The lesser legal bounds — the more opportunities
There is visa-free access for Turkish and Russian citizens according to South Korean law. Provided that Turkey have significant number of refugee-passive radicals (mainly of Caucasian and Central Asian decsent), it was ironically easier for any Turkey-resided radical refugee to pay visit to Korea for whatever reason than an ordinary Uzbek employee who is expected to undergo several check-ups for visa issuance. South Korea also universally simplified its visa issuance procedure to improve immigration. It made Korea not only an ideal tourist or employment destination, but also a recruitment platform. Thus, not only ordinary disaffected islamists penetrated deep into the country, but also, notable radical clerics openly visited and preached there. According to special report released by UN Security Council, hundreds of uzbek islamist militants operating in Syria are leaking into South Korea via Turkey as of February, 2019. It should be noted that uzbek militants’ penetration to South Korea, where high numbers of uzbek foreign employees reside, is not a new phenomenon. During 2010s, Mirzagholib Hamidov, former member of Islamic Movement of Uzbekistan, that is an officially designated terrorist organization, and ostensibly a Muslim scholar publicly paid a visit to South Korea to meet Uzbek diaspora. He met with Uzbek immigrant workers and gave a sermon in one of the mosques in Gimhae. He was not even touched by South Korean officials. It may be because South Korea had no clue about how to differentiate between ordinary Muslim scholars and radical religious ideologues. Or, it could be the case that as a part of its competition against Japan and China over Central Asia, South Korea wanted to hint Uzbek government that it may have impact on the security of the country. Either, South Korean goverment did not simply want to risk its ties with Turkey, Hamidov’s main supporter and one of the countries, which helped South Korea out in the Civil War. Whatever the case may be, it is a dangerous tendency on South Korea’s part, because propaganda openly exercised by radicals might disturb Korea’s own internal harmony and inter-ethnic and religious balance, given that the country have already become multi-ethnic and multi-religious region owing to the high levels of immigration. For whatever reason, there are still cells that are openly (though unoffically) operating in South Korea.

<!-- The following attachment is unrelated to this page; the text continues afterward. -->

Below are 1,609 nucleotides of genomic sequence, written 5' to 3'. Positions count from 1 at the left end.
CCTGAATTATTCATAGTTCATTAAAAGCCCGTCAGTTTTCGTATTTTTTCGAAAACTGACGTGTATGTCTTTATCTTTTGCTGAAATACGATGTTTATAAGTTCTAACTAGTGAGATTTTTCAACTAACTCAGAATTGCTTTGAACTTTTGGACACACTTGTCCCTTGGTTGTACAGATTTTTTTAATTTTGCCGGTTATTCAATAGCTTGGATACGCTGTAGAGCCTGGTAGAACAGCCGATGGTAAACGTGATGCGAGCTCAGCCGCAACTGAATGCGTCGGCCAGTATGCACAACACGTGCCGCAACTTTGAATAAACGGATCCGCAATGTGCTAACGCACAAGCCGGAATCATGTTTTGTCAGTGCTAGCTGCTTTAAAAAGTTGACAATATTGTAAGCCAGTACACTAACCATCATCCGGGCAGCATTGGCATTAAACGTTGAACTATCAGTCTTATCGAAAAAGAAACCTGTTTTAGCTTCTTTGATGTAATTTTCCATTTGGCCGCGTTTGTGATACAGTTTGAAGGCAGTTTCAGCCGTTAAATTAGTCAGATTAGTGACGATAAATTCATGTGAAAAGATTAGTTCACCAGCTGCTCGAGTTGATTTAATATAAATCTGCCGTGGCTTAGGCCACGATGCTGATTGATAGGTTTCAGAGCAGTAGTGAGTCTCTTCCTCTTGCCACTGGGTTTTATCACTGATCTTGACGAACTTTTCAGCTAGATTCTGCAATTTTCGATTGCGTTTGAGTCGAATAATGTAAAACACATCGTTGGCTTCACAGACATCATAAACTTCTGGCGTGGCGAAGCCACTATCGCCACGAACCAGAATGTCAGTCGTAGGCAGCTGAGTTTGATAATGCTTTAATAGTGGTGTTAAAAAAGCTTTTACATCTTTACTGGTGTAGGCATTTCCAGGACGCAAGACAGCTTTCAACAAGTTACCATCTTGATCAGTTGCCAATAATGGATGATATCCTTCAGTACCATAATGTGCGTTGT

Need for international cooperation
Because of problems that arose from its immigration, South Korea seemingly began to reform its immigration poolicy to prevent further issues. The government is trying to balance the number of immigrants through financial measures. From 2010 onwards, insurance tax for foreign employees and students were increased. However, may this approach benefit to reverse pre-existing promlems is a matter of time and speculation.
It is obvious that South Korea has already been multhi-ethnic and multi-religious country as said above. However, the country has no background experience in dealing with the brave new world of multi-religional landscape unlike Europe and Russia. It would be a necessity of current period that South Korea should invest on its scientific bodies to adapt them to current highly globalized environment. Either, It have to recruit foreign specialists, whose knowledge can be used to deal with the situation. With regard to the rising levels of islamism, such measures are of paramount importance.